Julie A. Blendy

faculty photo
Professor of Pharmacology
Member, Institute for Neurological Science, University of Pennsylvania School of Medicine
Member, Institute for Translational Medicine and Therapeutics, University of Pennsylvania School of Medicine
Chair,Pharmacology Graduate Group, University of Pennsylvania School of Medicine
Department: Pharmacology

Contact information
Department of Pharmacology
2211 Translational Research Laboratories
125 South 31st Street
University of Pennsylvania Medical School
Philadelphia, PA 19104-3403
Office: (215) 898-0730
Fax: (215) 573-2236
Graduate Group Affiliations
Education:
B.S. (Zoology)
University of Maryland, College Park, 1981.
M.S. (Zoology)
University of Maryland, College Park, 1985.
Ph.D. (Pharmacology)
Georgetown University, 1990.
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Description of Research Expertise

KEY WORDS:
gene targeting, mouse models, behavioral genetics, CRE-transcription factors (CREB, CREM, ICER), substance abuse, depression

RESEARCH INTERESTS
Molecular Basis of Addiction and Depression

RESEARCH TECHNIQUES
Generation of mouse models using the approaches of gene targeting in embryonic stem cells. Characterization of these mouse models by1) behavioral analysis: locomotor activity, morphine withdrawal response, Conditioned Place Preference, forced swim test, tail suspension test. 2) pharmacological analysis 3) molecular analysis: RNAse protection assays, real time PCR, EMSA, Western blots and immunohistochemistry

RESEARCH SUMMARY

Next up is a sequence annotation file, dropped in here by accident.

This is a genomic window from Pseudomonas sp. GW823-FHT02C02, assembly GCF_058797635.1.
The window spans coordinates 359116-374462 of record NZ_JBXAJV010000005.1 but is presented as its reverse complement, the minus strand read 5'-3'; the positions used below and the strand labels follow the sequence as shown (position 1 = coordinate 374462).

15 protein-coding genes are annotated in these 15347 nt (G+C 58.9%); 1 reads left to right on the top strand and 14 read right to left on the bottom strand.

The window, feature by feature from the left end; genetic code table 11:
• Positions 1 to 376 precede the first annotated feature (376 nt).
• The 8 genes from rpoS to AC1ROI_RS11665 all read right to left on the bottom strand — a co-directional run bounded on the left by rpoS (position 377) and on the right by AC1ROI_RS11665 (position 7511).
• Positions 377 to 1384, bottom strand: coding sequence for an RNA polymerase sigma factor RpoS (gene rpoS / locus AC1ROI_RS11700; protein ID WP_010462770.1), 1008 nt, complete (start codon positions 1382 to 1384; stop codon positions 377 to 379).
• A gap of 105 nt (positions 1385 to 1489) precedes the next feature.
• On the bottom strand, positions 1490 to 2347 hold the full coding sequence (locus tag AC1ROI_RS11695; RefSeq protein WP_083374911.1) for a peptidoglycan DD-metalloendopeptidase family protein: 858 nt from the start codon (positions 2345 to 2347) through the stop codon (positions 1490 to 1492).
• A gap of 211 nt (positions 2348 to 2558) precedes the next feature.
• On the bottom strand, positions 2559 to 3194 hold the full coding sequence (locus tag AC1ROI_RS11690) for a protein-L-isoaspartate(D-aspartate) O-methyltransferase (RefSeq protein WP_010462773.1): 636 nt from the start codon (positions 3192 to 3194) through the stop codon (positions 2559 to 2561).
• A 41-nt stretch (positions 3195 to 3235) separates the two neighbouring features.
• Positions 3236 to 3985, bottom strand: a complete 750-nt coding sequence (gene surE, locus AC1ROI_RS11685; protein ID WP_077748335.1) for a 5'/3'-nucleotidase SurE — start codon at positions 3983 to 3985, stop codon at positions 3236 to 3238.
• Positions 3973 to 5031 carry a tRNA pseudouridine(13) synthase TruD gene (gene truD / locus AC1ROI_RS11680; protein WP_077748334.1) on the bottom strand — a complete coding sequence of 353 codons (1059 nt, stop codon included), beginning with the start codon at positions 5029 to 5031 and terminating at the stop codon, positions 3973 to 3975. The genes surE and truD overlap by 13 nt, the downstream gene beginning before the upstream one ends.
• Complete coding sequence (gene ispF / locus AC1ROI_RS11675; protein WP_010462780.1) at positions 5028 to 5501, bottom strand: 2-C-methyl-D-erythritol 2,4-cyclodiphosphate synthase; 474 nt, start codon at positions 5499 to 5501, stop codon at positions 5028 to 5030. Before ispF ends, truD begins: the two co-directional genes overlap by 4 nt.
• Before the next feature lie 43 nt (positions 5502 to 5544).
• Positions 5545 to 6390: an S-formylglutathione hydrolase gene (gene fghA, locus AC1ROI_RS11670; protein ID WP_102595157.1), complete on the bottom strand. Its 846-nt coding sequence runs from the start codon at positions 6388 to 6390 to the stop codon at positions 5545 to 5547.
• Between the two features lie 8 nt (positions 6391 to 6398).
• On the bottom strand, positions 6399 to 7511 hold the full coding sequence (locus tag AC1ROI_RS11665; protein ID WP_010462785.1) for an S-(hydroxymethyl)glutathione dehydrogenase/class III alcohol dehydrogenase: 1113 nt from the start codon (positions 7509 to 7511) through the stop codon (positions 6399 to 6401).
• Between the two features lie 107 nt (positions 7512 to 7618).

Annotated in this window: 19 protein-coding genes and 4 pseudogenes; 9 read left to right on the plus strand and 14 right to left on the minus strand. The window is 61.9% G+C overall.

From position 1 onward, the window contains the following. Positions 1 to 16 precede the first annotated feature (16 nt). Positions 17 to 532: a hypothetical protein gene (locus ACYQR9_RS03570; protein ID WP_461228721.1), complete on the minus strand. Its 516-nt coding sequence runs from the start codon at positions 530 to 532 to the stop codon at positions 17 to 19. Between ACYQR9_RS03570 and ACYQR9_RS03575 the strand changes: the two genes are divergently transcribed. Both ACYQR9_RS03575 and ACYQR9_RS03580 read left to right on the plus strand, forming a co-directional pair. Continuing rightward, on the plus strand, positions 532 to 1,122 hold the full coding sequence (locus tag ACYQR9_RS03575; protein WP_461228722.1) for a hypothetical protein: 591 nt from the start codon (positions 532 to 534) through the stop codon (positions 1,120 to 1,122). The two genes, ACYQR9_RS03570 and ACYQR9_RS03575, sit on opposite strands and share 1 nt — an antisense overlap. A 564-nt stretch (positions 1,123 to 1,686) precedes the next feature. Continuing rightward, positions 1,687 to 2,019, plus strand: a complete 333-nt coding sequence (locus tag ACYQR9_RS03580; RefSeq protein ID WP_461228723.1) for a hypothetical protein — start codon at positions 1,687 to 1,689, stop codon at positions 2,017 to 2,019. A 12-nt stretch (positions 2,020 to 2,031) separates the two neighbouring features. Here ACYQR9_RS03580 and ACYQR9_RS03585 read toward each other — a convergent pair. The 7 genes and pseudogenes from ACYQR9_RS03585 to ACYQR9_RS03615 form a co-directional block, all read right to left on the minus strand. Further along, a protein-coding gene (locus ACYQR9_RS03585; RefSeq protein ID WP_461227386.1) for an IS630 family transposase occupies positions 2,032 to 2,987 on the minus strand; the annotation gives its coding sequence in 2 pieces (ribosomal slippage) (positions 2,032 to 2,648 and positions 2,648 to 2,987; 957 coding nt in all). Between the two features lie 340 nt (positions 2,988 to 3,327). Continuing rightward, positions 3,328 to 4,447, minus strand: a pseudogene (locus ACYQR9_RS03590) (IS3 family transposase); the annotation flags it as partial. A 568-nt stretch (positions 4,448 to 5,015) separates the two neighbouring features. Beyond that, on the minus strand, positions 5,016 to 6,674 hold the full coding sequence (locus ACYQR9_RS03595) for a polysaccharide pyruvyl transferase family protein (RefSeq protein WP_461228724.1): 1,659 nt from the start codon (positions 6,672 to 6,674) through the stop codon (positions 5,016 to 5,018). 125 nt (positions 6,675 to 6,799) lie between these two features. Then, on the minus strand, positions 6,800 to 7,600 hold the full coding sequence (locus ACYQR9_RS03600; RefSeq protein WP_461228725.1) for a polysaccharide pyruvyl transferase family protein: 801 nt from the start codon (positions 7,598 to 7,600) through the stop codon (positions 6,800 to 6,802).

My research is aimed at understanding the molecular basis for the biochemical and behavioral changes associated with chronic drug use. How drugs exert effects that lead to long-term adaptations within the central nervous system is not well understood. However, alterations in gene expression are a likely mechanism. A group of transcription factors, CREB (cAMP response element binding protein) and CREM (cAMP response element modulatory protein), have been identified as key proteins mediating a transcriptional response to elevated levels of cAMP and/or Ca++. We have shown that mice deficient in CREB show paradoxical responses in behavioral conditioning paradigms to morphine and cocaine. Current projects are aimed at investigating the molecular basis for this differential response with techniques ranging from EMSA's (electromobility shift assays), Western analyses, real time PCR, RNAse protection assays and immunohistochemistry. In addition, recent studies in our lab have identified alterations in depression-like phenotypes in CREB deficient mice, The clinical co-morbidity between addiction and depression is striking. While little is known regarding the cause-effect relationship between these disease states, there are striking similarities at a molecular level, and, as in the case of drugs of abuse, cAMP mediated gene transcription has been implicated in the mechanism(s) of action of antidepressant drugs. Future studies involve the development and use of tissue specific gene-targeting (Cre/loxP system) to inactivate known and/or novel CREB targets to further characterize the molecules and neural circuitry involved in the mechanism of action of drugs of abuse as well as antidepressant drugs. The combined use of pharmacological, behavioral and molecular studies should lead to a better understanding of the biological basis of addiction and depression.